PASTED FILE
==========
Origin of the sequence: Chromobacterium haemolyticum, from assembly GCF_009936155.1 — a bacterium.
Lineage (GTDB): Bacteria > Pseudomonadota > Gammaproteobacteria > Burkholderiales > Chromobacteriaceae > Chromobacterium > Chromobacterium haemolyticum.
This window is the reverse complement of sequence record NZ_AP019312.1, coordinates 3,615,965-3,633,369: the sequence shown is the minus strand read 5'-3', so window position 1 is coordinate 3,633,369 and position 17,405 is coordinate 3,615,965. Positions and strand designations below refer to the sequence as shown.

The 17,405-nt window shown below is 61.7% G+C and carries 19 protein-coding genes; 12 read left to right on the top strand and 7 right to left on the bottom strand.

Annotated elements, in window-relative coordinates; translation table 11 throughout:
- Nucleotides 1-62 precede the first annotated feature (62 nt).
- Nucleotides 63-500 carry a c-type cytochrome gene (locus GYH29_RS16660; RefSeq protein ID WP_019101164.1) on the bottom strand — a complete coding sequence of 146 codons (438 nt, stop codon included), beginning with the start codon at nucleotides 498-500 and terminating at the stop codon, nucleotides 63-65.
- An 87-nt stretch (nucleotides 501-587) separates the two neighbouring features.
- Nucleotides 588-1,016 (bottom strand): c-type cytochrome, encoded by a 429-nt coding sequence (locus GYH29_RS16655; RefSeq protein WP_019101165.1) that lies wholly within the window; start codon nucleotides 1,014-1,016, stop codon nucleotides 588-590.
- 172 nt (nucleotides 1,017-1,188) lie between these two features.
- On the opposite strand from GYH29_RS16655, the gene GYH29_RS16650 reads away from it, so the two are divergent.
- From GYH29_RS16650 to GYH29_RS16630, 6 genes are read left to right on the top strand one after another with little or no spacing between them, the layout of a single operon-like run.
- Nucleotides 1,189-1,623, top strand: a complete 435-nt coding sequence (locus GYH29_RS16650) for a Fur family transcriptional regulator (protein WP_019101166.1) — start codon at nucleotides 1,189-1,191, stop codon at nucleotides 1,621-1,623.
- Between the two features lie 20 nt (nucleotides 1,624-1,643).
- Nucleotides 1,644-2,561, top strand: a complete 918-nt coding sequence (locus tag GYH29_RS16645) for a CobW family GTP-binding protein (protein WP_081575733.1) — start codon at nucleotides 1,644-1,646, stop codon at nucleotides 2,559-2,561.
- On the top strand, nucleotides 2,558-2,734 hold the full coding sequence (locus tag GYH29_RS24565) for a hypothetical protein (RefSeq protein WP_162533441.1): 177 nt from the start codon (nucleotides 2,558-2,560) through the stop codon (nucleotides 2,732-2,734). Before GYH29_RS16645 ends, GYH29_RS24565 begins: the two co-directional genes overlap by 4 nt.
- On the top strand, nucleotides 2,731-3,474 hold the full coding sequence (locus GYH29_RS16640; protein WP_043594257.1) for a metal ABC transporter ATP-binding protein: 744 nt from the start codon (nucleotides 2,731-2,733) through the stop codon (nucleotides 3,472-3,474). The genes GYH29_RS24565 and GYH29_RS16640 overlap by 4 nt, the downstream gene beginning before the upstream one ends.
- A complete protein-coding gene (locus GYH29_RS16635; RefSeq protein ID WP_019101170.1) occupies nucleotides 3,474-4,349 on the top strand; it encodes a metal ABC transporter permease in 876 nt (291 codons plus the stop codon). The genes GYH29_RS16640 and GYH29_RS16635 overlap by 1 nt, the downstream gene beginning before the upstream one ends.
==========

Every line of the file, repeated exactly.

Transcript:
Origin of the sequence: Chromobacterium haemolyticum, from assembly GCF_009936155.1 — a bacterium.
Lineage (GTDB): Bacteria > Pseudomonadota > Gammaproteobacteria > Burkholderiales > Chromobacteriaceae > Chromobacterium > Chromobacterium haemolyticum.
This window is the reverse complement of sequence record NZ_AP019312.1, coordinates 3,615,965-3,633,369: the sequence shown is the minus strand read 5'-3', so window position 1 is coordinate 3,633,369 and position 17,405 is coordinate 3,615,965. Positions and strand designations below refer to the sequence as shown.

The 17,405-nt window shown below is 61.7% G+C and carries 19 protein-coding genes; 12 read left to right on the top strand and 7 right to left on the bottom strand.

Annotated elements, in window-relative coordinates; translation table 11 throughout:
- Nucleotides 1-62 precede the first annotated feature (62 nt).
- Nucleotides 63-500 carry a c-type cytochrome gene (locus GYH29_RS16660; RefSeq protein ID WP_019101164.1) on the bottom strand — a complete coding sequence of 146 codons (438 nt, stop codon included), beginning with the start codon at nucleotides 498-500 and terminating at the stop codon, nucleotides 63-65.
- An 87-nt stretch (nucleotides 501-587) separates the two neighbouring features.
- Nucleotides 588-1,016 (bottom strand): c-type cytochrome, encoded by a 429-nt coding sequence (locus GYH29_RS16655; RefSeq protein WP_019101165.1) that lies wholly within the window; start codon nucleotides 1,014-1,016, stop codon nucleotides 588-590.
- 172 nt (nucleotides 1,017-1,188) lie between these two features.
- On the opposite strand from GYH29_RS16655, the gene GYH29_RS16650 reads away from it, so the two are divergent.
- From GYH29_RS16650 to GYH29_RS16630, 6 genes are read left to right on the top strand one after another with little or no spacing between them, the layout of a single operon-like run.
- Nucleotides 1,189-1,623, top strand: a complete 435-nt coding sequence (locus GYH29_RS16650) for a Fur family transcriptional regulator (protein WP_019101166.1) — start codon at nucleotides 1,189-1,191, stop codon at nucleotides 1,621-1,623.
- Between the two features lie 20 nt (nucleotides 1,624-1,643).
- Nucleotides 1,644-2,561, top strand: a complete 918-nt coding sequence (locus tag GYH29_RS16645) for a CobW family GTP-binding protein (protein WP_081575733.1) — start codon at nucleotides 1,644-1,646, stop codon at nucleotides 2,559-2,561.
- On the top strand, nucleotides 2,558-2,734 hold the full coding sequence (locus tag GYH29_RS24565) for a hypothetical protein (RefSeq protein WP_162533441.1): 177 nt from the start codon (nucleotides 2,558-2,560) through the stop codon (nucleotides 2,732-2,734). Before GYH29_RS16645 ends, GYH29_RS24565 begins: the two co-directional genes overlap by 4 nt.
- On the top strand, nucleotides 2,731-3,474 hold the full coding sequence (locus GYH29_RS16640; protein WP_043594257.1) for a metal ABC transporter ATP-binding protein: 744 nt from the start codon (nucleotides 2,731-2,733) through the stop codon (nucleotides 3,472-3,474). The genes GYH29_RS24565 and GYH29_RS16640 overlap by 4 nt, the downstream gene beginning before the upstream one ends.
- A complete protein-coding gene (locus GYH29_RS16635; RefSeq protein ID WP_019101170.1) occupies nucleotides 3,474-4,349 on the top strand; it encodes a metal ABC transporter permease in 876 nt (291 codons plus the stop codon). The genes GYH29_RS16640 and GYH29_RS16635 overlap by 1 nt, the downstream gene beginning before the upstream one ends.